The sad image of a dog on the sidewalk, dead for a few days now and still lying there unremoved, paints a clear picture of the lack of resources and support here.
For safety reasons, our truck is diverted to a secure location away from the urban areas to distribute the feed. Meanwhile, the rest of the team heads to visit some of the families whose farm animals need our help. Dr Khalil, the mission lead, hands out medicine and medical advice. At this, and the promise of food for their animals, the faces of the villagers light up with hope and gratitude.
The famed Cat Man from Aleppo
We then drive to a noisy parking lot where a group of men are trying to fix the engine of an old diesel truck. There we meet animal advocate Mohammad Alaa, the famed Cat Man from Aleppo, who has driven his animal ambulance all the way here to meet Dr Khalil in person. With the initial niceties quickly out of the way, he brings out a patient from his vehicle: a small dog rescued from the earthquake showing clear signs of distress and aggression. The reason quickly becomes clear: a wooden splint is supporting a rear leg from which an exposed bone is poking through. It is evident that the dog needs better care than can be provided in this dusty parking lot by the side of the road, so Dr Khalil decides we'll try to get the dog back across the border and to the PanVet clinic in Gaziantep.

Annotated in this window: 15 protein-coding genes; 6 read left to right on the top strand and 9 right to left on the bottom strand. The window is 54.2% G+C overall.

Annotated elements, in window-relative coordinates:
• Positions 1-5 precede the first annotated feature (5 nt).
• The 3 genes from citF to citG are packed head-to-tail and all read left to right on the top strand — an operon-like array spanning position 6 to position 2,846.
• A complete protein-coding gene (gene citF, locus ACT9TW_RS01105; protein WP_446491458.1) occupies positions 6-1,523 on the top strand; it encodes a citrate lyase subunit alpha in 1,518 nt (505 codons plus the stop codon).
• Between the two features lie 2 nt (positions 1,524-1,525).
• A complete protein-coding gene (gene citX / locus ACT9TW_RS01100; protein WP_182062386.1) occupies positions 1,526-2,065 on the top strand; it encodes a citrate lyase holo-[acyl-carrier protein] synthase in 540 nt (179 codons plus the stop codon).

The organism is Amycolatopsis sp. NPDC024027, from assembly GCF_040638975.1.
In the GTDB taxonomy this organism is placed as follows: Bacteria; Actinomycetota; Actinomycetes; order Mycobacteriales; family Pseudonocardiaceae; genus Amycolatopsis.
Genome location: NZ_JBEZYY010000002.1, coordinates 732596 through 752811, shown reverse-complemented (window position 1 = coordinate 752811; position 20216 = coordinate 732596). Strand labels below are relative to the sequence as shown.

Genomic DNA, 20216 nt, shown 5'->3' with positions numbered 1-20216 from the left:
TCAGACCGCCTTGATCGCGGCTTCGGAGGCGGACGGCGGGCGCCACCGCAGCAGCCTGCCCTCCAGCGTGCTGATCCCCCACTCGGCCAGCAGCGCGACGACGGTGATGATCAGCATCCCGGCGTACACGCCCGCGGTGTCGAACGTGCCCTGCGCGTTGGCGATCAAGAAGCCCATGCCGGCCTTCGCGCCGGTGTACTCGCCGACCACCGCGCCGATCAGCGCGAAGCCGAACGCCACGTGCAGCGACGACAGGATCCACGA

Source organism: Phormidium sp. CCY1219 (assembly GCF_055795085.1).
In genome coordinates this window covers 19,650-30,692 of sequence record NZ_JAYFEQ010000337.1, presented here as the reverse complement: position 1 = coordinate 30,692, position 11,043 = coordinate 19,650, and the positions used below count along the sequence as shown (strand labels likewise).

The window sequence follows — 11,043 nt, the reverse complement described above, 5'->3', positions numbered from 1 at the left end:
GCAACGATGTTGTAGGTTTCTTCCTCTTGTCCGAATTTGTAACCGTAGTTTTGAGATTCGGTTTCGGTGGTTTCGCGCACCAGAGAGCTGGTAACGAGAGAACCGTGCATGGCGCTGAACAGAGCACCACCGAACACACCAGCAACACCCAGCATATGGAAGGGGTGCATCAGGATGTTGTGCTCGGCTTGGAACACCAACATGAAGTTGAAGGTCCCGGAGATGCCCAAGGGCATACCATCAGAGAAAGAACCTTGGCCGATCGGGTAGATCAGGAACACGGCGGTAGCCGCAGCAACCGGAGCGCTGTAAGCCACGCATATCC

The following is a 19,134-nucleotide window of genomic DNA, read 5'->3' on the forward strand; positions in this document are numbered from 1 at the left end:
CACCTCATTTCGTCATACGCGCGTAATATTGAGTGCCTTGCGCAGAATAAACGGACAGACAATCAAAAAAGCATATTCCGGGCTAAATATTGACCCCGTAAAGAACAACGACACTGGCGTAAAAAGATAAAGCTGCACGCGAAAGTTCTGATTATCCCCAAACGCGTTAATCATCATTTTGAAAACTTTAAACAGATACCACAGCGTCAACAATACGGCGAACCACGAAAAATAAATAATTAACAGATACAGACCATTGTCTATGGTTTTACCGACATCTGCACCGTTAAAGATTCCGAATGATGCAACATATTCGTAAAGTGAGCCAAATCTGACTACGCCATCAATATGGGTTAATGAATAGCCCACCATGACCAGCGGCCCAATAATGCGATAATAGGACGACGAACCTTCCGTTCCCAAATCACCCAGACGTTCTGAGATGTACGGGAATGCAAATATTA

We reach our truck’s location to ensure it has safely reached its destination and that the distribution is going as planned. But the sun has begun to set and, with the remaining daylight burning fast, we have a very small window of time to get back to the border crossing before dark, when it will close until tomorrow. For the 45-minute drive back, the rolling Syrian hills of olive tree plantations are just a blur outside my window as our driver races to get us back, swerving between cars and motorcycles - and in and out of countless armed checkpoints - with surgical precision.
We make it just in time and – don't ask me how – Dr Khalil manages to effortlessly get the injured dog across the border check. After a whirlwind of a day, we make it safely back onto Turkish soil as night falls.
A palpable sense of trauma and loss